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Matrix Biol. 2005 Aug;24(5):376-85.

Ultrastructural immunolocalization of cartilage oligomeric matrix protein (COMP) in relation to collagen fibrils in the equine tendon.

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  • 1Department of Biomedicine and Veterinary Public Health, SLU, S-75007 Uppsala, Sweden. fredrik.sodersten@bvf.slu.se

Abstract

The structure and organisation of the extracellular matrix, and in particular the axial alignment of type I collagen fibrils, are essential for the tensile strength of tendons. The resident tenocytes synthesize and maintain the composition of the extracellular matrix, which changes with age and maturation. Other components of the extracellular matrix include less abundant collagen types II, III, V, VI, XII, proteoglycans and glycoproteins. Cartilage oligomeric matrix protein (COMP) is an abundant non-collagenous pentameric glycoprotein in the tendon, which can bind to collagen types I and II. The function of COMP in the tendon is not clear, but it may act as a catalyst in fibrillogenesis. Its concentration changes with age, maturation and load. The present study delineates the ultrastructural distribution of COMP and its correlation to collagen fibril thickness in different compartments in two flexor tendons from horses of different ages (foetus, 8 months, 3 years, 12 years). The immunolabeling for COMP was higher in the superficial digital flexor tendon compared with the deep digital flexor tendon and it increased with the age of the animal, with the highest concentration in the 3-year-olds. Fibril diameter differed between age groups and a more homogenous fibril population was found in the fetal tendons. A positive correlation between high COMP immunolabeling and the percentage of small fibrils (<60 nm) were present in the SDFT. COMP immunolabeling was enriched at the gap region of the collagen fibril. In situ hybridization revealed the strongest expression in tendons from the 3-year-old horses whereas there was no expression in foetal tendon.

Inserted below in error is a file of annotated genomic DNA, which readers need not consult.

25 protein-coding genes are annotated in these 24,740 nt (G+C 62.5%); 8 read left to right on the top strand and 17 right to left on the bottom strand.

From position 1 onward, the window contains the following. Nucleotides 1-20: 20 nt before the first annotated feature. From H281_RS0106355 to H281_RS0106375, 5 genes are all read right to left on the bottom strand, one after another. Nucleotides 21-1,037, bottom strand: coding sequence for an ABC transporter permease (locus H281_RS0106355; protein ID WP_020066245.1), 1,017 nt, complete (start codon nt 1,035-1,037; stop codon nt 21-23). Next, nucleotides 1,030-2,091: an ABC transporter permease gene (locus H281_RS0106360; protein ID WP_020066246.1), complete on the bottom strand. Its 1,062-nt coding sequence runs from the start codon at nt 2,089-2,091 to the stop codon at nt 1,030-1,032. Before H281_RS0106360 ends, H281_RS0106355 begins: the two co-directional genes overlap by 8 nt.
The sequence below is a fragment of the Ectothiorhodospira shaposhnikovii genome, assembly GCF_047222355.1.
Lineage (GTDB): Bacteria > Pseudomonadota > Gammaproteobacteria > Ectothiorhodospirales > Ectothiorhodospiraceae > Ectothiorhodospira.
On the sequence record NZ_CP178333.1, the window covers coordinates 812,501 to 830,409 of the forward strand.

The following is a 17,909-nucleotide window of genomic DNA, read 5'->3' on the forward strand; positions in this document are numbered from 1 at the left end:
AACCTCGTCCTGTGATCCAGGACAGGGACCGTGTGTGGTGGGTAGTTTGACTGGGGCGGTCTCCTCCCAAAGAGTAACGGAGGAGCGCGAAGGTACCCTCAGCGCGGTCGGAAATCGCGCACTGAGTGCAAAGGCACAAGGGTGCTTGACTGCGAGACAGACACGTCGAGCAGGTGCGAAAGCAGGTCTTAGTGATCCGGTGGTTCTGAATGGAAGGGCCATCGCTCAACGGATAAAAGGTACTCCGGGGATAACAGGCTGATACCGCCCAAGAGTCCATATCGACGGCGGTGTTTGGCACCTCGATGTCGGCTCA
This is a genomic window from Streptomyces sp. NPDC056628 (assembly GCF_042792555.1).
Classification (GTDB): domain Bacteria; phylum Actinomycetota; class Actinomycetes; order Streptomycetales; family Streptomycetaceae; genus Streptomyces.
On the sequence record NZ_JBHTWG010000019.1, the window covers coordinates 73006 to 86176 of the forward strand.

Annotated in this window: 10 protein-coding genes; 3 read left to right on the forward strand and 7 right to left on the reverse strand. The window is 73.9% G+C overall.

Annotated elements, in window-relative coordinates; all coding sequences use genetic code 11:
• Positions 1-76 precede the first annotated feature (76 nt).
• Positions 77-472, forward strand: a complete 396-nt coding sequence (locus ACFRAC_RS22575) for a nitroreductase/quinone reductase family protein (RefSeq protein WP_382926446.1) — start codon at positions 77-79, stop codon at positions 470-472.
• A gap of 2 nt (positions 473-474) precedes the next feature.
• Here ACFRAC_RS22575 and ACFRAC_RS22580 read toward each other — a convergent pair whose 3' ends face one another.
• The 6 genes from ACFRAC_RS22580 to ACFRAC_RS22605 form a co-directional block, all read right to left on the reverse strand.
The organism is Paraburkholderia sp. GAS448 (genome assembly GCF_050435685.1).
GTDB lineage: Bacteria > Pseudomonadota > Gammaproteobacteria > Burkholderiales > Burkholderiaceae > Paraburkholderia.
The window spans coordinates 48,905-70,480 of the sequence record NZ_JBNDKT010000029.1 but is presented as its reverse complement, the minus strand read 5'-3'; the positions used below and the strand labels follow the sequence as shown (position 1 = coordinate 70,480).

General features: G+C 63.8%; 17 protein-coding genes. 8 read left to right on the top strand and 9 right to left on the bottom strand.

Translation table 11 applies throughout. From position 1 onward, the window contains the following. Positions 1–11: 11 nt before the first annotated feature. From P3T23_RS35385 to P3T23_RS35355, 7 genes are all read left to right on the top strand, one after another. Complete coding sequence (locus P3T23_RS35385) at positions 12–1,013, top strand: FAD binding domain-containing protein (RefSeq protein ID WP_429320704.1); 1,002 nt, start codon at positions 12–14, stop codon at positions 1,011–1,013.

[PubMed - indexed for MEDLINE]
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